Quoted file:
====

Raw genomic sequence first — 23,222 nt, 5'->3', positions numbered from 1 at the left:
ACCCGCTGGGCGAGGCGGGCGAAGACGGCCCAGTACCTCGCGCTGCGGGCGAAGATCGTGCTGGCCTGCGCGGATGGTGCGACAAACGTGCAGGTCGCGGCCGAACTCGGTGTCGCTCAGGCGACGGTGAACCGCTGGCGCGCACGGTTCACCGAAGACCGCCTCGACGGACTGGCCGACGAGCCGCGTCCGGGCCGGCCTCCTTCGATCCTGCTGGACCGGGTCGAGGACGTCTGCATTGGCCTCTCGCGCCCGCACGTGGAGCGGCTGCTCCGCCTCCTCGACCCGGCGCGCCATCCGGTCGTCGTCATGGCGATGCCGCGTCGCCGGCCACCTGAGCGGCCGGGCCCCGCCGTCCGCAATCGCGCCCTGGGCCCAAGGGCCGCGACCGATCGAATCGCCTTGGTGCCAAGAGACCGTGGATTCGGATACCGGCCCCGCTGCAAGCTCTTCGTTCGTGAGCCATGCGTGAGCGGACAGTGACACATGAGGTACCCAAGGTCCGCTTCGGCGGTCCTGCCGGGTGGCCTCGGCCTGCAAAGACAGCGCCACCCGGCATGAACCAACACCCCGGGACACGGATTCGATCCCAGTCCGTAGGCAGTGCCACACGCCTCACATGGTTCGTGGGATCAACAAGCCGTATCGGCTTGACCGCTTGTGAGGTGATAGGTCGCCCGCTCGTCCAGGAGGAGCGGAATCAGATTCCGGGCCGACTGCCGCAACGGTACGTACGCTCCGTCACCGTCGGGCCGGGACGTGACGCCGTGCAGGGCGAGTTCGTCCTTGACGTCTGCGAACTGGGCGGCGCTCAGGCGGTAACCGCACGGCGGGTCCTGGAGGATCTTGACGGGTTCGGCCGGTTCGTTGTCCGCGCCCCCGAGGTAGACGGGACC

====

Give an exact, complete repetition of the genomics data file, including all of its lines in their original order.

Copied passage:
Raw genomic sequence first — 23,222 nt, 5'->3', positions numbered from 1 at the left:
ACCCGCTGGGCGAGGCGGGCGAAGACGGCCCAGTACCTCGCGCTGCGGGCGAAGATCGTGCTGGCCTGCGCGGATGGTGCGACAAACGTGCAGGTCGCGGCCGAACTCGGTGTCGCTCAGGCGACGGTGAACCGCTGGCGCGCACGGTTCACCGAAGACCGCCTCGACGGACTGGCCGACGAGCCGCGTCCGGGCCGGCCTCCTTCGATCCTGCTGGACCGGGTCGAGGACGTCTGCATTGGCCTCTCGCGCCCGCACGTGGAGCGGCTGCTCCGCCTCCTCGACCCGGCGCGCCATCCGGTCGTCGTCATGGCGATGCCGCGTCGCCGGCCACCTGAGCGGCCGGGCCCCGCCGTCCGCAATCGCGCCCTGGGCCCAAGGGCCGCGACCGATCGAATCGCCTTGGTGCCAAGAGACCGTGGATTCGGATACCGGCCCCGCTGCAAGCTCTTCGTTCGTGAGCCATGCGTGAGCGGACAGTGACACATGAGGTACCCAAGGTCCGCTTCGGCGGTCCTGCCGGGTGGCCTCGGCCTGCAAAGACAGCGCCACCCGGCATGAACCAACACCCCGGGACACGGATTCGATCCCAGTCCGTAGGCAGTGCCACACGCCTCACATGGTTCGTGGGATCAACAAGCCGTATCGGCTTGACCGCTTGTGAGGTGATAGGTCGCCCGCTCGTCCAGGAGGAGCGGAATCAGATTCCGGGCCGACTGCCGCAACGGTACGTACGCTCCGTCACCGTCGGGCCGGGACGTGACGCCGTGCAGGGCGAGTTCGTCCTTGACGTCTGCGAACTGGGCGGCGCTCAGGCGGTAACCGCACGGCGGGTCCTGGAGGATCTTGACGGGTTCGGCCGGTTCGTTGTCCGCGCCCCCGAGGTAGACGGGACC